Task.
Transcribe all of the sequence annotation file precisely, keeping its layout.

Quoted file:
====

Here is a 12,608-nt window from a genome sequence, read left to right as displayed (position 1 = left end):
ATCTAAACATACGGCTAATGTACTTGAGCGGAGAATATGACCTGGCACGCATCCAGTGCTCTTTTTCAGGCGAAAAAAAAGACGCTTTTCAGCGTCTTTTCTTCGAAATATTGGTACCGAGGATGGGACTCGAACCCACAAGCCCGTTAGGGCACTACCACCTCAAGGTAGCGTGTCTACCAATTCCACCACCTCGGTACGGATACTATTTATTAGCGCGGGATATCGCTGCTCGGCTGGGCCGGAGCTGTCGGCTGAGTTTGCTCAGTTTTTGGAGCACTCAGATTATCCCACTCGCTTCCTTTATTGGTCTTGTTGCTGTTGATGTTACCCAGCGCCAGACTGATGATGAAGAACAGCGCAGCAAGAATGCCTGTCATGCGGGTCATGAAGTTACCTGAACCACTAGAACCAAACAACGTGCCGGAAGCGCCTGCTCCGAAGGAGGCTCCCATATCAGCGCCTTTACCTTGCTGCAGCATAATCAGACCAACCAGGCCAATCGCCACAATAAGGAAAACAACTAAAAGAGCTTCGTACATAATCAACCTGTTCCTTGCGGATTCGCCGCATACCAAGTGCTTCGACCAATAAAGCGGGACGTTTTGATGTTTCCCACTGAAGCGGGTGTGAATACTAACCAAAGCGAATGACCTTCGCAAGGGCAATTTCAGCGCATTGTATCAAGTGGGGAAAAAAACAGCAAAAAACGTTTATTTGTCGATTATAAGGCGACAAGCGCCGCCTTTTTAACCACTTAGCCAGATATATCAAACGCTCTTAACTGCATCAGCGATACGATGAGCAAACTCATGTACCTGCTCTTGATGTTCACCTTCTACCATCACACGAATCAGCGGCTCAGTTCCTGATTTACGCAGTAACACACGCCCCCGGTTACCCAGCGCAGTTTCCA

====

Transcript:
Here is a 12,608-nt window from a genome sequence, read left to right as displayed (position 1 = left end):
ATCTAAACATACGGCTAATGTACTTGAGCGGAGAATATGACCTGGCACGCATCCAGTGCTCTTTTTCAGGCGAAAAAAAAGACGCTTTTCAGCGTCTTTTCTTCGAAATATTGGTACCGAGGATGGGACTCGAACCCACAAGCCCGTTAGGGCACTACCACCTCAAGGTAGCGTGTCTACCAATTCCACCACCTCGGTACGGATACTATTTATTAGCGCGGGATATCGCTGCTCGGCTGGGCCGGAGCTGTCGGCTGAGTTTGCTCAGTTTTTGGAGCACTCAGATTATCCCACTCGCTTCCTTTATTGGTCTTGTTGCTGTTGATGTTACCCAGCGCCAGACTGATGATGAAGAACAGCGCAGCAAGAATGCCTGTCATGCGGGTCATGAAGTTACCTGAACCACTAGAACCAAACAACGTGCCGGAAGCGCCTGCTCCGAAGGAGGCTCCCATATCAGCGCCTTTACCTTGCTGCAGCATAATCAGACCAACCAGGCCAATCGCCACAATAAGGAAAACAACTAAAAGAGCTTCGTACATAATCAACCTGTTCCTTGCGGATTCGCCGCATACCAAGTGCTTCGACCAATAAAGCGGGACGTTTTGATGTTTCCCACTGAAGCGGGTGTGAATACTAACCAAAGCGAATGACCTTCGCAAGGGCAATTTCAGCGCATTGTATCAAGTGGGGAAAAAAACAGCAAAAAACGTTTATTTGTCGATTATAAGGCGACAAGCGCCGCCTTTTTAACCACTTAGCCAGATATATCAAACGCTCTTAACTGCATCAGCGATACGATGAGCAAACTCATGTACCTGCTCTTGATGTTCACCTTCTACCATCACACGAATCAGCGGCTCAGTTCCTGATTTACGCAGTAACACACGCCCCCGGTTACCCAGCGCAGTTTCCA